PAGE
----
Why is motor current control part of complex drivers layer?

The current control loop in any motor control algorithm is very time sensitive. The loop needs precise synchronization with hardware peripherals such as analog-to-digital converter (ADC) and pulse-width modulator (PWM) for accurate current and position sensor measurements.

With direct access to the microcontroller abstraction layer (MCAL), the complex drivers layer enables the motor control algorithm to configure ADC-PWM synchronization accurately. Using BSM APIs from other layers does not always provide this access.

Open MATLAB Project

The example is packaged as a MATLAB® project. Use one of these methods to open the MATLAB project window:

  • Click Open Project.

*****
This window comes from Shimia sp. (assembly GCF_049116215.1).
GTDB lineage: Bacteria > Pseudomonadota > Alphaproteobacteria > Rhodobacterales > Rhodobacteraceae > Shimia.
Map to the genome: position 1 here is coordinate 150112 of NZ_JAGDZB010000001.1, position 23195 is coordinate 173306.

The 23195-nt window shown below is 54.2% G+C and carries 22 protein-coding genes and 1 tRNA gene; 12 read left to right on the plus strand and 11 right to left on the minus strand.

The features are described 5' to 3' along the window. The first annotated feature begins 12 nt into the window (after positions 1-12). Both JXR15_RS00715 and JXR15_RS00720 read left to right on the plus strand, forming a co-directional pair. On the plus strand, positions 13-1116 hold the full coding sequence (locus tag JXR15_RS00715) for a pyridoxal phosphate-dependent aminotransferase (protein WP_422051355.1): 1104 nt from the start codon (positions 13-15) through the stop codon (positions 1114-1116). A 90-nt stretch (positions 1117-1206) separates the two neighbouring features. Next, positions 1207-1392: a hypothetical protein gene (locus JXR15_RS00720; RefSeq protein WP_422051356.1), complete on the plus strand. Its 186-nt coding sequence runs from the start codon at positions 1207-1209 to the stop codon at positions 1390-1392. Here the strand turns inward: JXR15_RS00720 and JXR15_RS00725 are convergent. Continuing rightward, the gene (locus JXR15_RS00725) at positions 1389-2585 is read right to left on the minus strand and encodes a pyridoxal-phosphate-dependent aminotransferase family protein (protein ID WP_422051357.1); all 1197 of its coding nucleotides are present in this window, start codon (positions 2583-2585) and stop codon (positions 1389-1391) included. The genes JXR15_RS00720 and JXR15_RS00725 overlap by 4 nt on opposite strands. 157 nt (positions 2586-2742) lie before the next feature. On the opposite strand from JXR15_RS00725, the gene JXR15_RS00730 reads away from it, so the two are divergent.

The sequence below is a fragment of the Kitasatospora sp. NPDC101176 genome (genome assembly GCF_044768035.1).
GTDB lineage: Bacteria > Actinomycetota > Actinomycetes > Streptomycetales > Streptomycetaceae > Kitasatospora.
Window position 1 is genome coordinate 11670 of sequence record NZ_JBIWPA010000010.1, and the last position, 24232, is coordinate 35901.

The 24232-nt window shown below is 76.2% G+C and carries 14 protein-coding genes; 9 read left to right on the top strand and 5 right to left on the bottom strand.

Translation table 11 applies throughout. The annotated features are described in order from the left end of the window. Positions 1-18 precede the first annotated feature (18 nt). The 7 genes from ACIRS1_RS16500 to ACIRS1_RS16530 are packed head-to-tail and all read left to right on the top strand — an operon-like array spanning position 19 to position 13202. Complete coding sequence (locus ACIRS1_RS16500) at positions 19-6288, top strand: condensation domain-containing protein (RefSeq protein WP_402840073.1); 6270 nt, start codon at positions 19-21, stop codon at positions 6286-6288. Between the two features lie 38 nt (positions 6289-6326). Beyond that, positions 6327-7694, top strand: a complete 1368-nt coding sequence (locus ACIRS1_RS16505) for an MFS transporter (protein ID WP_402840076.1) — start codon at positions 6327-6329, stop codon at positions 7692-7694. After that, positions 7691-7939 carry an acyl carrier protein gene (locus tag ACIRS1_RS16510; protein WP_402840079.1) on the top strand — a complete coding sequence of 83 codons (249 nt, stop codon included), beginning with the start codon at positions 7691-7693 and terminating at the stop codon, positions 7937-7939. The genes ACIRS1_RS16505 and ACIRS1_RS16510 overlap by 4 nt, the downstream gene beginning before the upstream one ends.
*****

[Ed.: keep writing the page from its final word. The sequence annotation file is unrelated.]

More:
• Run the following command to access the supporting files of the example and open the MATLAB project.



The MATLAB project has an integModels folder that includes the model mcb_AUTOSAR_System.slx.

This model contains the following entities:

  • MCU — Software composition that encloses software for the microcontroller.

  • InverterAndMotor — Component that models a plant containing a motor and an inverter. This component acts as a replica of an actual inverter and motor setup for simulation purposes.

Simulating a real plant helps you perform extensive tests and validation with ease, which helps you identify and fix issues prior to deploying the algorithm to hardware and operating the motor. Simulating a real plant also helps you troubleshoot problems and reproduce operating conditions that are hard to reproduce using a physical hardware setup.

MCU (microcontroller software) contains these entities: